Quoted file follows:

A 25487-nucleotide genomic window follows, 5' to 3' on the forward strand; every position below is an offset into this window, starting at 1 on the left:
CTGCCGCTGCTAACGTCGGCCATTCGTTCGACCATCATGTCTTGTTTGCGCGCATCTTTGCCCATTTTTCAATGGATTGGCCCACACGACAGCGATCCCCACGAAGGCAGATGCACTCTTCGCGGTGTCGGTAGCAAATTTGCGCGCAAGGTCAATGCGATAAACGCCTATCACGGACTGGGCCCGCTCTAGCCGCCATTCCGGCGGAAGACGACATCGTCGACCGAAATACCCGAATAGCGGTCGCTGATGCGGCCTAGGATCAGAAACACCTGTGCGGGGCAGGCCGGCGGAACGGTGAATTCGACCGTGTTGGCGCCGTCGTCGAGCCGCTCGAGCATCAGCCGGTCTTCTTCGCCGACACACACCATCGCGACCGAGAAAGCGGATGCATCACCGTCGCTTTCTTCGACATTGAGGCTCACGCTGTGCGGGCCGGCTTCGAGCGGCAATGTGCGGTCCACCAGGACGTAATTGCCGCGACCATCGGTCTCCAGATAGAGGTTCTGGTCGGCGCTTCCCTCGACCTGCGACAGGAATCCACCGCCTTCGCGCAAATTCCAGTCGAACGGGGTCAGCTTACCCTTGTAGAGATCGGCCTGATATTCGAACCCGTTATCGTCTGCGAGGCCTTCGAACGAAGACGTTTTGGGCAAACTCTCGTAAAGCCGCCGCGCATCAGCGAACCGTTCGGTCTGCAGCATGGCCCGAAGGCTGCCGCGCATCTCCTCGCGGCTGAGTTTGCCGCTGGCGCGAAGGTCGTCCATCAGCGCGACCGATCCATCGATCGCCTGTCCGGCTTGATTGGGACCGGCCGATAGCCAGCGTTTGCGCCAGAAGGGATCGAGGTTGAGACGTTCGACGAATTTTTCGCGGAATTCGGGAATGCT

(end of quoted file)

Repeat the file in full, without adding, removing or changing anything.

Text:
A 25487-nucleotide genomic window follows, 5' to 3' on the forward strand; every position below is an offset into this window, starting at 1 on the left:
CTGCCGCTGCTAACGTCGGCCATTCGTTCGACCATCATGTCTTGTTTGCGCGCATCTTTGCCCATTTTTCAATGGATTGGCCCACACGACAGCGATCCCCACGAAGGCAGATGCACTCTTCGCGGTGTCGGTAGCAAATTTGCGCGCAAGGTCAATGCGATAAACGCCTATCACGGACTGGGCCCGCTCTAGCCGCCATTCCGGCGGAAGACGACATCGTCGACCGAAATACCCGAATAGCGGTCGCTGATGCGGCCTAGGATCAGAAACACCTGTGCGGGGCAGGCCGGCGGAACGGTGAATTCGACCGTGTTGGCGCCGTCGTCGAGCCGCTCGAGCATCAGCCGGTCTTCTTCGCCGACACACACCATCGCGACCGAGAAAGCGGATGCATCACCGTCGCTTTCTTCGACATTGAGGCTCACGCTGTGCGGGCCGGCTTCGAGCGGCAATGTGCGGTCCACCAGGACGTAATTGCCGCGACCATCGGTCTCCAGATAGAGGTTCTGGTCGGCGCTTCCCTCGACCTGCGACAGGAATCCACCGCCTTCGCGCAAATTCCAGTCGAACGGGGTCAGCTTACCCTTGTAGAGATCGGCCTGATATTCGAACCCGTTATCGTCTGCGAGGCCTTCGAACGAAGACGTTTTGGGCAAACTCTCGTAAAGCCGCCGCGCATCAGCGAACCGTTCGGTCTGCAGCATGGCCCGAAGGCTGCCGCGCATCTCCTCGCGGCTGAGTTTGCCGCTGGCGCGAAGGTCGTCCATCAGCGCGACCGATCCATCGATCGCCTGTCCGGCTTGATTGGGACCGGCCGATAGCCAGCGTTTGCGCCAGAAGGGATCGAGGTTGAGACGTTCGACGAATTTTTCGCGGAATTCGGGAATGCT